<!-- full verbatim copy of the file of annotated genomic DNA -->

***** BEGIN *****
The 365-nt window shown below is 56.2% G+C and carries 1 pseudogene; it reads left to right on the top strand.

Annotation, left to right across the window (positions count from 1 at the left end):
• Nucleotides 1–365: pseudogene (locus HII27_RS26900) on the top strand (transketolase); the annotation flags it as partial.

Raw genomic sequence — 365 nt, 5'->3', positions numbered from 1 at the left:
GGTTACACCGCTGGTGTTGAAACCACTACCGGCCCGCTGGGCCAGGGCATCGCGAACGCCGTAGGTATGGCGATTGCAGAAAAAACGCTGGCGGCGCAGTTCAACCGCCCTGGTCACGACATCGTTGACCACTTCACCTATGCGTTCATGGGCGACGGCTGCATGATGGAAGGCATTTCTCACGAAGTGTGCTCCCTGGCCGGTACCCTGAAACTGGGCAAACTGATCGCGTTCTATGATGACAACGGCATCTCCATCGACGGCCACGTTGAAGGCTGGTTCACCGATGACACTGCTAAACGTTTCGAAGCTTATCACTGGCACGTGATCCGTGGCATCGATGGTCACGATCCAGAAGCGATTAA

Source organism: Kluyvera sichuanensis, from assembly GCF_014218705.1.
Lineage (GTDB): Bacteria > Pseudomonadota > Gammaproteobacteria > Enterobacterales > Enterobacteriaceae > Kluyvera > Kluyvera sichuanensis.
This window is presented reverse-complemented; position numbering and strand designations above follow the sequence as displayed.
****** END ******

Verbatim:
The 365-nt window shown below is 56.2% G+C and carries 1 pseudogene; it reads left to right on the top strand.

Annotation, left to right across the window (positions count from 1 at the left end):
• Nucleotides 1–365: pseudogene (locus HII27_RS26900) on the top strand (transketolase); the annotation flags it as partial.

Raw genomic sequence — 365 nt, 5'->3', positions numbered from 1 at the left:
GGTTACACCGCTGGTGTTGAAACCACTACCGGCCCGCTGGGCCAGGGCATCGCGAACGCCGTAGGTATGGCGATTGCAGAAAAAACGCTGGCGGCGCAGTTCAACCGCCCTGGTCACGACATCGTTGACCACTTCACCTATGCGTTCATGGGCGACGGCTGCATGATGGAAGGCATTTCTCACGAAGTGTGCTCCCTGGCCGGTACCCTGAAACTGGGCAAACTGATCGCGTTCTATGATGACAACGGCATCTCCATCGACGGCCACGTTGAAGGCTGGTTCACCGATGACACTGCTAAACGTTTCGAAGCTTATCACTGGCACGTGATCCGTGGCATCGATGGTCACGATCCAGAAGCGATTAA

Source organism: Kluyvera sichuanensis, from assembly GCF_014218705.1.
Lineage (GTDB): Bacteria > Pseudomonadota > Gammaproteobacteria > Enterobacterales > Enterobacteriaceae > Kluyvera > Kluyvera sichuanensis.
This window is presented reverse-complemented; position numbering and strand designations above follow the sequence as displayed.